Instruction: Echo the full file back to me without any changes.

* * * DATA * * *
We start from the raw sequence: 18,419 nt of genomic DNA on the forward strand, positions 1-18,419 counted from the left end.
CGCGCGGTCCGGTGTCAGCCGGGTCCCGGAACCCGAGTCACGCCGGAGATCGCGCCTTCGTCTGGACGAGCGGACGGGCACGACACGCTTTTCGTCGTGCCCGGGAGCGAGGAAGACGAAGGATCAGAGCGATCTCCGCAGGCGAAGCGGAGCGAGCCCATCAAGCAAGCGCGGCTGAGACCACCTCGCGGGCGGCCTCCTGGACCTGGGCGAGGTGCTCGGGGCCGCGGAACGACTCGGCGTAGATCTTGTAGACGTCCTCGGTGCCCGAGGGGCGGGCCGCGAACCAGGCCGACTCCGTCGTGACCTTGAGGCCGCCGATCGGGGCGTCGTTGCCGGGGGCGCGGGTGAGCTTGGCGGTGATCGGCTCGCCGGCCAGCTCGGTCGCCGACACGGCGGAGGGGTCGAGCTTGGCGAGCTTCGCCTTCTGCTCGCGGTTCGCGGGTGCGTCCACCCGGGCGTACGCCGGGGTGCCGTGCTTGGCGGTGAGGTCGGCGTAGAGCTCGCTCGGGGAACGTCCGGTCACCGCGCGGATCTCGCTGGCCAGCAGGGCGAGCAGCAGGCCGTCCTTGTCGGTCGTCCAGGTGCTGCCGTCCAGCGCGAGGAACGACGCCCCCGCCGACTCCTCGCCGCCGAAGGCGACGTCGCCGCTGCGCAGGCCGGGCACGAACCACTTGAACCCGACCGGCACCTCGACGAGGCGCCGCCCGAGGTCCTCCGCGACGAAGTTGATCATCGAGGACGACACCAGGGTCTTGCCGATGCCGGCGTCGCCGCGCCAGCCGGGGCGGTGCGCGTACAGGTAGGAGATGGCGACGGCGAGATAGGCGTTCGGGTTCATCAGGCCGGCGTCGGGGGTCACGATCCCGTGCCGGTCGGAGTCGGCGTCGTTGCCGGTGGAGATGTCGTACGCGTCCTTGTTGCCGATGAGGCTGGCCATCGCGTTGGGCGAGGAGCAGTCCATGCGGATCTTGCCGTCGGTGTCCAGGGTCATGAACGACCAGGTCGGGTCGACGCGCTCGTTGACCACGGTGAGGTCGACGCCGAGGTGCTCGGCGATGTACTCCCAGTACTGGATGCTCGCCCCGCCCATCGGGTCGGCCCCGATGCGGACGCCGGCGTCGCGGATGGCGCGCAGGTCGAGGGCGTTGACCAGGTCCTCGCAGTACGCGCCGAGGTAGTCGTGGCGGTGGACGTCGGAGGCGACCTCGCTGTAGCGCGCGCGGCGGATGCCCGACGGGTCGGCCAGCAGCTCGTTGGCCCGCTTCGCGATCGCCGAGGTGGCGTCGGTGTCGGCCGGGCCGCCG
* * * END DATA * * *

We start from the raw sequence: 18,419 nt of genomic DNA on the forward strand, positions 1-18,419 counted from the left end.
CGCGCGGTCCGGTGTCAGCCGGGTCCCGGAACCCGAGTCACGCCGGAGATCGCGCCTTCGTCTGGACGAGCGGACGGGCACGACACGCTTTTCGTCGTGCCCGGGAGCGAGGAAGACGAAGGATCAGAGCGATCTCCGCAGGCGAAGCGGAGCGAGCCCATCAAGCAAGCGCGGCTGAGACCACCTCGCGGGCGGCCTCCTGGACCTGGGCGAGGTGCTCGGGGCCGCGGAACGACTCGGCGTAGATCTTGTAGACGTCCTCGGTGCCCGAGGGGCGGGCCGCGAACCAGGCCGACTCCGTCGTGACCTTGAGGCCGCCGATCGGGGCGTCGTTGCCGGGGGCGCGGGTGAGCTTGGCGGTGATCGGCTCGCCGGCCAGCTCGGTCGCCGACACGGCGGAGGGGTCGAGCTTGGCGAGCTTCGCCTTCTGCTCGCGGTTCGCGGGTGCGTCCACCCGGGCGTACGCCGGGGTGCCGTGCTTGGCGGTGAGGTCGGCGTAGAGCTCGCTCGGGGAACGTCCGGTCACCGCGCGGATCTCGCTGGCCAGCAGGGCGAGCAGCAGGCCGTCCTTGTCGGTCGTCCAGGTGCTGCCGTCCAGCGCGAGGAACGACGCCCCCGCCGACTCCTCGCCGCCGAAGGCGACGTCGCCGCTGCGCAGGCCGGGCACGAACCACTTGAACCCGACCGGCACCTCGACGAGGCGCCGCCCGAGGTCCTCCGCGACGAAGTTGATCATCGAGGACGACACCAGGGTCTTGCCGATGCCGGCGTCGCCGCGCCAGCCGGGGCGGTGCGCGTACAGGTAGGAGATGGCGACGGCGAGATAGGCGTTCGGGTTCATCAGGCCGGCGTCGGGGGTCACGATCCCGTGCCGGTCGGAGTCGGCGTCGTTGCCGGTGGAGATGTCGTACGCGTCCTTGTTGCCGATGAGGCTGGCCATCGCGTTGGGCGAGGAGCAGTCCATGCGGATCTTGCCGTCGGTGTCCAGGGTCATGAACGACCAGGTCGGGTCGACGCGCTCGTTGACCACGGTGAGGTCGACGCCGAGGTGCTCGGCGATGTACTCCCAGTACTGGATGCTCGCCCCGCCCATCGGGTCGGCCCCGATGCGGACGCCGGCGTCGCGGATGGCGCGCAGGTCGAGGGCGTTGACCAGGTCCTCGCAGTACGCGCCGAGGTAGTCGTGGCGGTGGACGTCGGAGGCGACCTCGCTGTAGCGCGCGCGGCGGATGCCCGACGGGTCGGCCAGCAGCTCGTTGGCCCGCTTCGCGATCGCCGAGGTGGCGTCGGTGTCGGCCGGGCCGCCG